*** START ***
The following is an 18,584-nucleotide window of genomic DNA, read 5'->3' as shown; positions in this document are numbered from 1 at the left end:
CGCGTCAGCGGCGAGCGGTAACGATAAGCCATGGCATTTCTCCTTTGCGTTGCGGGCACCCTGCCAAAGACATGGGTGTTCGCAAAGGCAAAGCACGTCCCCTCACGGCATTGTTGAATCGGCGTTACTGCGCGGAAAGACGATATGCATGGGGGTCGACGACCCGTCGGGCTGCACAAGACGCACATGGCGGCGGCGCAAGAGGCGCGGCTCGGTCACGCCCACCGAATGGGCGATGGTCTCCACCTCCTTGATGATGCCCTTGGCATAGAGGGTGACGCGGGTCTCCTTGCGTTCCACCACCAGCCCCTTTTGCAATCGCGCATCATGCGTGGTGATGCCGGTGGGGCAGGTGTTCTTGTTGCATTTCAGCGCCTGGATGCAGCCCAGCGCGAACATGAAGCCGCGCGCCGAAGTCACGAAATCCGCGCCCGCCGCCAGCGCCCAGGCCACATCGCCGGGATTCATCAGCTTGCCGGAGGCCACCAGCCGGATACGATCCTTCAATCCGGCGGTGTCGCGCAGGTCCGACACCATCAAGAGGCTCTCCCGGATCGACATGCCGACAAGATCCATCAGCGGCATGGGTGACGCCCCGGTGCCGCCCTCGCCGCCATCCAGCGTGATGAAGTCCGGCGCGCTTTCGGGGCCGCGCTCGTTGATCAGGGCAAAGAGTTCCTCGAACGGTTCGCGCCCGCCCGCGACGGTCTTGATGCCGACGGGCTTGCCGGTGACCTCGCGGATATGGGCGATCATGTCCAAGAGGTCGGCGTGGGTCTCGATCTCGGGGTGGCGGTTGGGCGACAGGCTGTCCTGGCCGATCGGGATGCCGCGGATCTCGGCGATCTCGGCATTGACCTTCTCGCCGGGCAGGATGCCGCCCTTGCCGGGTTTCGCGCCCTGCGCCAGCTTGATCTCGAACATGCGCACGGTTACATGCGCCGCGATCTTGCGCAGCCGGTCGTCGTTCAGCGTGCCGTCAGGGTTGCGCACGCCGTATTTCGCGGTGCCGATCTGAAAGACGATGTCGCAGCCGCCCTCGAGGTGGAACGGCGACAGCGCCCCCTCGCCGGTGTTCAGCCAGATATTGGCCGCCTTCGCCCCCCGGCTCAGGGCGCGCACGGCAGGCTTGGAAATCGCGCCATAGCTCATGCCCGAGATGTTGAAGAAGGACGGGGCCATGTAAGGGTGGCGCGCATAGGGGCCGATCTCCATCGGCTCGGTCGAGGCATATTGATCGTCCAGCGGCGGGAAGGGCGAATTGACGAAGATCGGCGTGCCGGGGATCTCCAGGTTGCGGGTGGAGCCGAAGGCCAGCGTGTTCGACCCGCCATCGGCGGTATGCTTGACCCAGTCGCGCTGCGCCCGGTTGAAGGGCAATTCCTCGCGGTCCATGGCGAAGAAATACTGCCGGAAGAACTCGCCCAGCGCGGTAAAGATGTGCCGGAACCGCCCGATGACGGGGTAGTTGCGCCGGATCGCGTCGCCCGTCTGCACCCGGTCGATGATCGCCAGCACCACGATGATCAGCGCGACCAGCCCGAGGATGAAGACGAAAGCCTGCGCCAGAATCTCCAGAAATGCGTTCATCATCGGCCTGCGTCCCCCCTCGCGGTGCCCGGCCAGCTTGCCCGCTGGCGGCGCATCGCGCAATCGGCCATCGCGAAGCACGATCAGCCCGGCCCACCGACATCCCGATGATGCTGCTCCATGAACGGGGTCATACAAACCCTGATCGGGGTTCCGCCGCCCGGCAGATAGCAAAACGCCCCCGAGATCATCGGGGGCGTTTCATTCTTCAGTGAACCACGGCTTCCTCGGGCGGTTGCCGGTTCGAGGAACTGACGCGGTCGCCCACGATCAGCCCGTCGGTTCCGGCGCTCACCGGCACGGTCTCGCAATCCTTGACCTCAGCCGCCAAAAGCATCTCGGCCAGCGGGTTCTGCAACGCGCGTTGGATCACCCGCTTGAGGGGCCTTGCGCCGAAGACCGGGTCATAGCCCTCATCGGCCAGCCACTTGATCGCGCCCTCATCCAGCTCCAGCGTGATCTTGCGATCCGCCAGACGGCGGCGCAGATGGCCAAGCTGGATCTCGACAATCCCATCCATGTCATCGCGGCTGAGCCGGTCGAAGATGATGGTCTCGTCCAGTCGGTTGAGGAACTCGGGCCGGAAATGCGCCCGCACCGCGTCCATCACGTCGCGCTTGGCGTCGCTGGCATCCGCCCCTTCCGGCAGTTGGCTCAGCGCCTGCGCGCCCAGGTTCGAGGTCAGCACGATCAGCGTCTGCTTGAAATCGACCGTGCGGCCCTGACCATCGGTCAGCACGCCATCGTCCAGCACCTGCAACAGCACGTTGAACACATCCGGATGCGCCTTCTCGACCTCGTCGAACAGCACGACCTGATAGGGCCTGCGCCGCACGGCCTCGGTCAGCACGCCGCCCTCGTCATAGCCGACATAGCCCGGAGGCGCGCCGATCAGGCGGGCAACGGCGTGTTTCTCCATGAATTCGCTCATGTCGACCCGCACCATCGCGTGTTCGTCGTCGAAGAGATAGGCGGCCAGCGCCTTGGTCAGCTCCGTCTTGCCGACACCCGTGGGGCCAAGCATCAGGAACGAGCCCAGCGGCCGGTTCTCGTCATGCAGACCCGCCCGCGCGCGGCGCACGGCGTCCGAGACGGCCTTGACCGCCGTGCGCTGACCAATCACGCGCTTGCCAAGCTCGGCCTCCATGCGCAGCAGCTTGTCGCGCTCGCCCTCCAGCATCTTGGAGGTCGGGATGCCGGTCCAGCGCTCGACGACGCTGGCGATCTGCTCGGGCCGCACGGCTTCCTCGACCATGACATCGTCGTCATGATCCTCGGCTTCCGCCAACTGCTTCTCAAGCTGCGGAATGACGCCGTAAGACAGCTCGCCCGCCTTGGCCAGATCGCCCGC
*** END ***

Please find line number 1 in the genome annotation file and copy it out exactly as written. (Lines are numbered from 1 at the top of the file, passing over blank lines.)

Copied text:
The following is an 18,584-nucleotide window of genomic DNA, read 5'->3' as shown; positions in this document are numbered from 1 at the left end: